Drinking alcohol whilst taking OxyContin tablets may make you feel more

    sleepy or increase the risk of serious side effects such as shallow breathing

    with a risk of stopping breathing, and loss of consciousness. It is

    recommended not to drink alcohol while you’re taking OxyContin tablets.

    You should avoid drinking grapefruit juice during your treatment with this


    Pregnancy and breastfeeding

    Do not take these tablets if you are pregnant or breastfeeding.

    Ask your doctor or pharmacist for advice before taking any medicine.

    Driving and using machines

    These tablets may cause a number of side effects such as drowsiness which

    could affect your ability to drive or use machinery (see section 4 for a full list

    of side effects). These are usually most noticeable when you first start taking

    the tablets, or when changing to a higher dose. If you are affected you

    should not drive or use machinery.

    This medicine can affect your ability to drive as it may make you sleepy or



    Do not drive while taking this medicine until you know how it affects you.


    It is an offence to drive while you have this medicine in your body over a

    specified limit unless you have a defence (called the ‘statutory defence’).


    This defence applies when:


    The medicine has been prescribed to treat a medical or dental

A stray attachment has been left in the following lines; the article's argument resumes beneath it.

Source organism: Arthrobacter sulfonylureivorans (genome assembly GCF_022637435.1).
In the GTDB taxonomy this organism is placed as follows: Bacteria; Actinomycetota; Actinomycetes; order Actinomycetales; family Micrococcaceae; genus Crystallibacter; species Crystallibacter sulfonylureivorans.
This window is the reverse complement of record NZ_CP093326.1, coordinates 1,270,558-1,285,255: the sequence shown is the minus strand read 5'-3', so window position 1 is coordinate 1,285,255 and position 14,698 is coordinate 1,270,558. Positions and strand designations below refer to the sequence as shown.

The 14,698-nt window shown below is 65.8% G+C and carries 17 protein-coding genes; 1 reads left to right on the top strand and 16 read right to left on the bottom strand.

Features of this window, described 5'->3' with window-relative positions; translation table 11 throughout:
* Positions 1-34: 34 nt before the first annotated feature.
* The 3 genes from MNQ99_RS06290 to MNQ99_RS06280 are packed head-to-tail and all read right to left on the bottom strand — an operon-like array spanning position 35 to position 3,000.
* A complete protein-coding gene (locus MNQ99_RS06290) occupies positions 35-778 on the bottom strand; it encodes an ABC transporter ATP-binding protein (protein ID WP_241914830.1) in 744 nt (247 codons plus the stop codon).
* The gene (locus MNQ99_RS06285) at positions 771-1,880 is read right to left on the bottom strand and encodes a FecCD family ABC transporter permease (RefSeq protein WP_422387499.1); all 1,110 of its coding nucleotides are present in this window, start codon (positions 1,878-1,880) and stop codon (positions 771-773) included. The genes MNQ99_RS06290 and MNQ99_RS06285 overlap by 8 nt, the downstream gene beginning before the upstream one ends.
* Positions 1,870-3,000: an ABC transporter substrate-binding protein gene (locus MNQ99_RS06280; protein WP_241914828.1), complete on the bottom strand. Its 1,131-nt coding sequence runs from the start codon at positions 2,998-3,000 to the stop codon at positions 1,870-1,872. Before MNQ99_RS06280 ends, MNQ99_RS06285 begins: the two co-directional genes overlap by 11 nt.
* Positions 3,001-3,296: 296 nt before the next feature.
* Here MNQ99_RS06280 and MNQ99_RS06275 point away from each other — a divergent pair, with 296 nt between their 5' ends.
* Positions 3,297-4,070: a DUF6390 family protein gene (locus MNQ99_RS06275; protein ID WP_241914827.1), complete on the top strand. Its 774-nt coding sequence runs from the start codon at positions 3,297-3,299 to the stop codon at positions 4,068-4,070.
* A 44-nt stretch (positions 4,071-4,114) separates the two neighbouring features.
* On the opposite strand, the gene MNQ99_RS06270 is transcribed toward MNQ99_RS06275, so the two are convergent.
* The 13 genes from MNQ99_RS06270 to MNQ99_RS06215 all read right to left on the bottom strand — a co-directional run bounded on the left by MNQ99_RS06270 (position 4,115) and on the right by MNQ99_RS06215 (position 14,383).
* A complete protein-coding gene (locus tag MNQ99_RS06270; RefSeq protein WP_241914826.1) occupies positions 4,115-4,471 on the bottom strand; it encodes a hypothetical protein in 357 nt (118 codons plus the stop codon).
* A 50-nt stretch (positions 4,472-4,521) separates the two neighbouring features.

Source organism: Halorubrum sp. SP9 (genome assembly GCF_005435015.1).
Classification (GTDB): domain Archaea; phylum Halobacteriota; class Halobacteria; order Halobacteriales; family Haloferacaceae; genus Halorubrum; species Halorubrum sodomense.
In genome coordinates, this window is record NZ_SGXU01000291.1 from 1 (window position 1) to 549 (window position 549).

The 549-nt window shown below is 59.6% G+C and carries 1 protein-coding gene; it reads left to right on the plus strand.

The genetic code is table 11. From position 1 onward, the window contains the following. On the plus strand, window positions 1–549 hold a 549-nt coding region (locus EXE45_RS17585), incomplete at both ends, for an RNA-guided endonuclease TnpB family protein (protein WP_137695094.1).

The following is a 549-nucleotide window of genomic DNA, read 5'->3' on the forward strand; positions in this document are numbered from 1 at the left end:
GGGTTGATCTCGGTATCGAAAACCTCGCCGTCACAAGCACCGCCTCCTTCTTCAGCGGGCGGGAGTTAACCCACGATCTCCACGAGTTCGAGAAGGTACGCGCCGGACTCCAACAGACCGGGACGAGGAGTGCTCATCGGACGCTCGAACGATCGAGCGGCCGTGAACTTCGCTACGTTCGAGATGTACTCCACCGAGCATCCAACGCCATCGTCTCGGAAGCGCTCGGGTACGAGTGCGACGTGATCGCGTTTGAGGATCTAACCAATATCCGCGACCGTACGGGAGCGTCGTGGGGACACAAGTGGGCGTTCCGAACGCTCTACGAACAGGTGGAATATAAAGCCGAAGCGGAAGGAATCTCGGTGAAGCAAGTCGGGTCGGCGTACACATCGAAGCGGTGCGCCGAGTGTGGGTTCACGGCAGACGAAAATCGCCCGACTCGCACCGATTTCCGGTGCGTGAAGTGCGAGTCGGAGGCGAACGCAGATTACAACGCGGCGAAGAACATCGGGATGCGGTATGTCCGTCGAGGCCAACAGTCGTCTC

problem; and


    You have taken it according to the instructions given by the prescriber

    and in the information provided with the medicine.


    Please note that it is still an offence to drive if you are unfit because of the

    medicine (i.e. your ability to drive is being affected).

    Details regarding a new driving offence concerning driving after drugs have

    been taken in the UK may be found here:

    Talk to your doctor or pharmacist if you are not sure whether it is safe for

    you to drive while taking this medicine.

    OxyContin tablets contain lactose

    These tablets contain lactose which is a form of sugar. If you have been told

    by your doctor that you have an intolerance to some sugars, contact your

    doctor before taking these tablets.

    How to take OxyContin tablets

    Always take these tablets exactly as your doctor has told you. The label on

    your medicine will tell you how many tablets to take and how often.

    Adults (over 18 years of age)

    The usual starting dose is one 10 mg tablet every 12 hours. However, your

    doctor will prescribe the dose required to treat your pain. If you find that you

    are still in pain whilst taking these tablets discuss this with your doctor.

    Do not exceed the dose recommended by your doctor. You should check

    with your doctor or pharmacist if you are not sure.

    Swallow your tablets whole with water.

    Do not crush, dissolve or chew them.

    OxyContin tablets are designed to work properly over 12 hours when

    swallowed whole. If a tablet is broken, crushed, dissolved or chewed,

    the entire 12-hour dose may be absorbed rapidly into your body. This

    can be dangerous, causing serious problems such as an overdose,

    which may be fatal.